The Court expresses great sorrow in reporting the passing of The Honorable Todd J. Campbell on April 11, 2021. The flags will be flown at half-staff in honor of Judge Todd Campbell on April 12 and 13, 2021, at the courthouses in the Middle District of Tennessee, including Nashville, Cookeville, and Columbia.
Obituary – The Tennessean
Former U.S. District Judge Todd Campbell, longtime Nashville legal mind and adviser to a vice president, dead at 64
U.S. District Judge Todd J. Campbell, a longtime Nashville resident who rose to counsel an American vice president before ascending to the federal bench, has died. He was 64.
The cause of death was multiple system atrophy, a neurodegenerative disease Campbell battled for years, according to Nashville attorney Byron Trauger, a partner in Trauger & Tuke and a longtime friend of Campbell’s.
Campbell died early Sunday, Trauger confirmed.
Campbell attended public schools in Nashville, graduating from McGavock High School in 1974, before attending Vanderbilt University and the University of Tennessee Law School. Campbell practiced law at Gullett, Sanford, Robinson and Martin in Nashville after his 1982 law school graduation, becoming an expert in Tennessee constitutional law and federal election law.
This expertise helped him become legal adviser to U.S. Sen. Al Gore Jr.’s 1988 presidential campaign. The Tennessee Democrat’s subsequent selection as Bill Clinton’s running mate in 1992 and the electoral win that followed brought Campbell to Washington, where he served as counsel to the transition and then counsel and director of administration in the vice presidential office.
Gore called him a "steadfast protector" of the rights of Tennesseans and an advocate for those whose voices are often overlooked.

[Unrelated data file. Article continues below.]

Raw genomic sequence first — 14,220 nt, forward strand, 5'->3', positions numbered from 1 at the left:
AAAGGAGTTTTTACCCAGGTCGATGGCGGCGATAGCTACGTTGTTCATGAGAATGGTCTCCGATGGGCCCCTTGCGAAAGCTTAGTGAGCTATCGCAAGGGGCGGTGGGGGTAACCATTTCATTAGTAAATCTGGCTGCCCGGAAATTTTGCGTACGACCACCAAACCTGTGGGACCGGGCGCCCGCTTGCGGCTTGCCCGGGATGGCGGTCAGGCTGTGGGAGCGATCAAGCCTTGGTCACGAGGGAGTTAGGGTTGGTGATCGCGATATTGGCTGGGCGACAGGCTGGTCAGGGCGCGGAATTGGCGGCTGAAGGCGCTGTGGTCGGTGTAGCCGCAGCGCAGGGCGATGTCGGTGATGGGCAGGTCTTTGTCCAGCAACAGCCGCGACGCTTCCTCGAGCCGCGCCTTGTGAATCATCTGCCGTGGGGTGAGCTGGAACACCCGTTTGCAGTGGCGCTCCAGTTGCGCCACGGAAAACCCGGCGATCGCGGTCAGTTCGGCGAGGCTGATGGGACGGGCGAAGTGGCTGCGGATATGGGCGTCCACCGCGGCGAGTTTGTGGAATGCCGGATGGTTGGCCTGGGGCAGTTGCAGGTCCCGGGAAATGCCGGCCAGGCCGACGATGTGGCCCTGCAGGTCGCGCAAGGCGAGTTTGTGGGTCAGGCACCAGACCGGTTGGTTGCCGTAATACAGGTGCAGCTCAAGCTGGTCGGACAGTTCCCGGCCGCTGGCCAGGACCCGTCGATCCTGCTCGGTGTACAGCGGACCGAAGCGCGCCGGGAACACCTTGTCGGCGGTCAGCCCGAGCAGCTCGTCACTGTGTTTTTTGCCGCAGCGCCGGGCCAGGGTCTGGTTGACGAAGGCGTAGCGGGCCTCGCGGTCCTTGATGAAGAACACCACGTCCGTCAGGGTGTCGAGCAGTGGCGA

"He was as thoughtful in his application of the law as he was warm and generous in his leadership and community service," Gore wrote in an email Sunday afternoon. "In his 21 years as a Judge, Todd never wavered in the hard work of bending the arc of the moral universe toward justice. I was fortunate to benefit from his wisdom and sage counsel during my time in the Senate and as Vice President and cherished his friendship and guidance in the years since."
Campbell returned to Nashville and private practice in 1995, but Clinton soon appointed him to fill a district court seat after Judge Thomas A. Wiseman Jr. took senior status. It was a significant change in direction for the former political aide, but one he handled with grace, Trauger said.
“As a lawyer, Todd was a skilled advocate and a champion of democratic values and Democratic ideas,” Trauger wrote in an email. “But when he took the bench, Judge Campbell was strictly nonpartisan, brilliant, even-handed, and a champion of the rule of law and of our Constitution.”
Former U.S. Sen. Bill Frist was in his first year in the senate when Clinton nominated Campbell, and said his quick appointment was indicative of the judge's reputation as a public servant.